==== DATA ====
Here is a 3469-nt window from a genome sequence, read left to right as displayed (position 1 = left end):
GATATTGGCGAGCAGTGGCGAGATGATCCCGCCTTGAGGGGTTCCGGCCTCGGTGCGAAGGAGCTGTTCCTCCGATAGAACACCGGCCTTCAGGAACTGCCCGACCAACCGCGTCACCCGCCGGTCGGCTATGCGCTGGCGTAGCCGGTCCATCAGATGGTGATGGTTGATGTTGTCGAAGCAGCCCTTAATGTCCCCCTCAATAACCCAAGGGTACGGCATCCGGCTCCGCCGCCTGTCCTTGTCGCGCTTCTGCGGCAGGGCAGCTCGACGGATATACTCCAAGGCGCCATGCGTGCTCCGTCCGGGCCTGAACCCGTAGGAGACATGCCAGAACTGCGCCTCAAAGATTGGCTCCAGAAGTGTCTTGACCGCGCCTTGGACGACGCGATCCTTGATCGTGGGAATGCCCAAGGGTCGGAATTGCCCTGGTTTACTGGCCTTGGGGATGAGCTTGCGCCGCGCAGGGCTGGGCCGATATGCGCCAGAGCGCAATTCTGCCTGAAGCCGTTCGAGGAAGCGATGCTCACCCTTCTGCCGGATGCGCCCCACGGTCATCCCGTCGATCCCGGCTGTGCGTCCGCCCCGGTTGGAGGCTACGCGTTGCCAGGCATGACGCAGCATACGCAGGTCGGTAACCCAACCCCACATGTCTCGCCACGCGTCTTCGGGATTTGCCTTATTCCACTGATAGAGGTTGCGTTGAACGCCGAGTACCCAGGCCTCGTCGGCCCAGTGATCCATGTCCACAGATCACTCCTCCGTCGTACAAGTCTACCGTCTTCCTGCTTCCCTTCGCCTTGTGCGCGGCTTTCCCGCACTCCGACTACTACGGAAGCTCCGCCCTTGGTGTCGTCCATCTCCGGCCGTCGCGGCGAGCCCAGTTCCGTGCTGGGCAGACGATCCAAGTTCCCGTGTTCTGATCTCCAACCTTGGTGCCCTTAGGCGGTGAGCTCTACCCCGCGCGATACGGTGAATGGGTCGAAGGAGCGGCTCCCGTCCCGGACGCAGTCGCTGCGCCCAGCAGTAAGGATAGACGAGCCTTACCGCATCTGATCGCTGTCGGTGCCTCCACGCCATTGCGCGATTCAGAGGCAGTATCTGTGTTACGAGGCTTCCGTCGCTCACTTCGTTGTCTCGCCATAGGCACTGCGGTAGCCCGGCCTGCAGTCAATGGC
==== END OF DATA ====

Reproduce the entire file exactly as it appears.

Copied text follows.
Here is a 3469-nt window from a genome sequence, read left to right as displayed (position 1 = left end):
GATATTGGCGAGCAGTGGCGAGATGATCCCGCCTTGAGGGGTTCCGGCCTCGGTGCGAAGGAGCTGTTCCTCCGATAGAACACCGGCCTTCAGGAACTGCCCGACCAACCGCGTCACCCGCCGGTCGGCTATGCGCTGGCGTAGCCGGTCCATCAGATGGTGATGGTTGATGTTGTCGAAGCAGCCCTTAATGTCCCCCTCAATAACCCAAGGGTACGGCATCCGGCTCCGCCGCCTGTCCTTGTCGCGCTTCTGCGGCAGGGCAGCTCGACGGATATACTCCAAGGCGCCATGCGTGCTCCGTCCGGGCCTGAACCCGTAGGAGACATGCCAGAACTGCGCCTCAAAGATTGGCTCCAGAAGTGTCTTGACCGCGCCTTGGACGACGCGATCCTTGATCGTGGGAATGCCCAAGGGTCGGAATTGCCCTGGTTTACTGGCCTTGGGGATGAGCTTGCGCCGCGCAGGGCTGGGCCGATATGCGCCAGAGCGCAATTCTGCCTGAAGCCGTTCGAGGAAGCGATGCTCACCCTTCTGCCGGATGCGCCCCACGGTCATCCCGTCGATCCCGGCTGTGCGTCCGCCCCGGTTGGAGGCTACGCGTTGCCAGGCATGACGCAGCATACGCAGGTCGGTAACCCAACCCCACATGTCTCGCCACGCGTCTTCGGGATTTGCCTTATTCCACTGATAGAGGTTGCGTTGAACGCCGAGTACCCAGGCCTCGTCGGCCCAGTGATCCATGTCCACAGATCACTCCTCCGTCGTACAAGTCTACCGTCTTCCTGCTTCCCTTCGCCTTGTGCGCGGCTTTCCCGCACTCCGACTACTACGGAAGCTCCGCCCTTGGTGTCGTCCATCTCCGGCCGTCGCGGCGAGCCCAGTTCCGTGCTGGGCAGACGATCCAAGTTCCCGTGTTCTGATCTCCAACCTTGGTGCCCTTAGGCGGTGAGCTCTACCCCGCGCGATACGGTGAATGGGTCGAAGGAGCGGCTCCCGTCCCGGACGCAGTCGCTGCGCCCAGCAGTAAGGATAGACGAGCCTTACCGCATCTGATCGCTGTCGGTGCCTCCACGCCATTGCGCGATTCAGAGGCAGTATCTGTGTTACGAGGCTTCCGTCGCTCACTTCGTTGTCTCGCCATAGGCACTGCGGTAGCCCGGCCTGCAGTCAATGGC